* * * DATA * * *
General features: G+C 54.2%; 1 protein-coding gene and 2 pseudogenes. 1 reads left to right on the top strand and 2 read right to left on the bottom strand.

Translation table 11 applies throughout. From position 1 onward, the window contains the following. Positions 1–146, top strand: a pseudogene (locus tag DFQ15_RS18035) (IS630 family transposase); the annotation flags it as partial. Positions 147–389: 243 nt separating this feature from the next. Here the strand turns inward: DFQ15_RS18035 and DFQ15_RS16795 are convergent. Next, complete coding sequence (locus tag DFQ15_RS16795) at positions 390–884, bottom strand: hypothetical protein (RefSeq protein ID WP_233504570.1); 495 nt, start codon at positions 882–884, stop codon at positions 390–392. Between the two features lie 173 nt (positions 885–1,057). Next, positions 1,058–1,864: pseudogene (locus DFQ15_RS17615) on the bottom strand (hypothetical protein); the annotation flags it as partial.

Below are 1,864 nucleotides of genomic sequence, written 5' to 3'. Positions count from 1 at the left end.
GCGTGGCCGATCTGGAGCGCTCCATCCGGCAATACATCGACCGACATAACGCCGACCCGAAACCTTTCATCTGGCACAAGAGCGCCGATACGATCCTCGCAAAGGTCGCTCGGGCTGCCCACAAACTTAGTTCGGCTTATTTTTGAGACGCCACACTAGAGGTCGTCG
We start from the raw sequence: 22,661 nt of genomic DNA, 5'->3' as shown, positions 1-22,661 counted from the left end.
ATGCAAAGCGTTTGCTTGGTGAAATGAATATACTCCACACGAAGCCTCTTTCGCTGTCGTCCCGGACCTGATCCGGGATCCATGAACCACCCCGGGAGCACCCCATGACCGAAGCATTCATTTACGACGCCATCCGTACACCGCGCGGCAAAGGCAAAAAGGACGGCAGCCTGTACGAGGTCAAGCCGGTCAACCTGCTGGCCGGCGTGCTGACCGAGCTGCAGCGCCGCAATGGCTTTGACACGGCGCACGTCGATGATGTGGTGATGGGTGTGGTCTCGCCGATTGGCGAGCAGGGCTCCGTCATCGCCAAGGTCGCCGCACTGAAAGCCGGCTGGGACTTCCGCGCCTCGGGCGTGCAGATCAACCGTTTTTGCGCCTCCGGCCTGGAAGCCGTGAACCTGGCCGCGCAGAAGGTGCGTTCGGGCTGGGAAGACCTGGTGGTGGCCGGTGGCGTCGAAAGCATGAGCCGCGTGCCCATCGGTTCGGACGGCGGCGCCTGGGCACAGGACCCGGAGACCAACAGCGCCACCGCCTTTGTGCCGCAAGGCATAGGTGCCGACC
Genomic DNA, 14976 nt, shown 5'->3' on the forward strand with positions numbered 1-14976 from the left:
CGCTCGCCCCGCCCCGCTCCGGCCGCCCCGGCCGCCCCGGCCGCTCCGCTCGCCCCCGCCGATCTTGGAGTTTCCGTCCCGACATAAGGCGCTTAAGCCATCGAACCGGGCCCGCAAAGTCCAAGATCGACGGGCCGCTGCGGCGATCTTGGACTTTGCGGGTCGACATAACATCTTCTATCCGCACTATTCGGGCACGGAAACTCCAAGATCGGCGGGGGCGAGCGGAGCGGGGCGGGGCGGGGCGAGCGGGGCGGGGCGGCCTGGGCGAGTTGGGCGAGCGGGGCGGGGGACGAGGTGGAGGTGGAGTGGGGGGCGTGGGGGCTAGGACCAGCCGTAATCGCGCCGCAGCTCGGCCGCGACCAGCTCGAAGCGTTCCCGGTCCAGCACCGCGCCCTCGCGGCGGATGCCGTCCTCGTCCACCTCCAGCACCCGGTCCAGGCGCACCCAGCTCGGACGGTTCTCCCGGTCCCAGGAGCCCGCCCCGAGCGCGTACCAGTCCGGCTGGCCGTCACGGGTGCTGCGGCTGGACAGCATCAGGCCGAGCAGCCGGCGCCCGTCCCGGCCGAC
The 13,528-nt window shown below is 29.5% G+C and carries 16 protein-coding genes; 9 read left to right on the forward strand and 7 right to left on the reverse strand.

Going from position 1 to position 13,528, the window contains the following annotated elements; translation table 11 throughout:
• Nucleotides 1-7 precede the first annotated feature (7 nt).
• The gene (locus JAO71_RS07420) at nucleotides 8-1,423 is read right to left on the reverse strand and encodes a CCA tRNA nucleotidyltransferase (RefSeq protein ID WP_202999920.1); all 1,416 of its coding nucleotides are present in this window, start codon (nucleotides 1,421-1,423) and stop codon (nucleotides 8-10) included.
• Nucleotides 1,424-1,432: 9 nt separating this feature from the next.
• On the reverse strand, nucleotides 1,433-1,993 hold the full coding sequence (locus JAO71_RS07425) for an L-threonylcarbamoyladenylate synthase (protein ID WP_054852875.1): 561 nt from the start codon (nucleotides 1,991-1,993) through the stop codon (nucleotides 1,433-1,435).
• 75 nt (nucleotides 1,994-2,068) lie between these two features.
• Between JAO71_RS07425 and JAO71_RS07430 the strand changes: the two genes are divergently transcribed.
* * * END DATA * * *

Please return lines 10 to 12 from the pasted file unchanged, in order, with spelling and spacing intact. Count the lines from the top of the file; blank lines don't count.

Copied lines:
Going from position 1 to position 13,528, the window contains the following annotated elements; translation table 11 throughout:
• Nucleotides 1-7 precede the first annotated feature (7 nt).
• The gene (locus JAO71_RS07420) at nucleotides 8-1,423 is read right to left on the reverse strand and encodes a CCA tRNA nucleotidyltransferase (RefSeq protein ID WP_202999920.1); all 1,416 of its coding nucleotides are present in this window, start codon (nucleotides 1,421-1,423) and stop codon (nucleotides 8-10) included.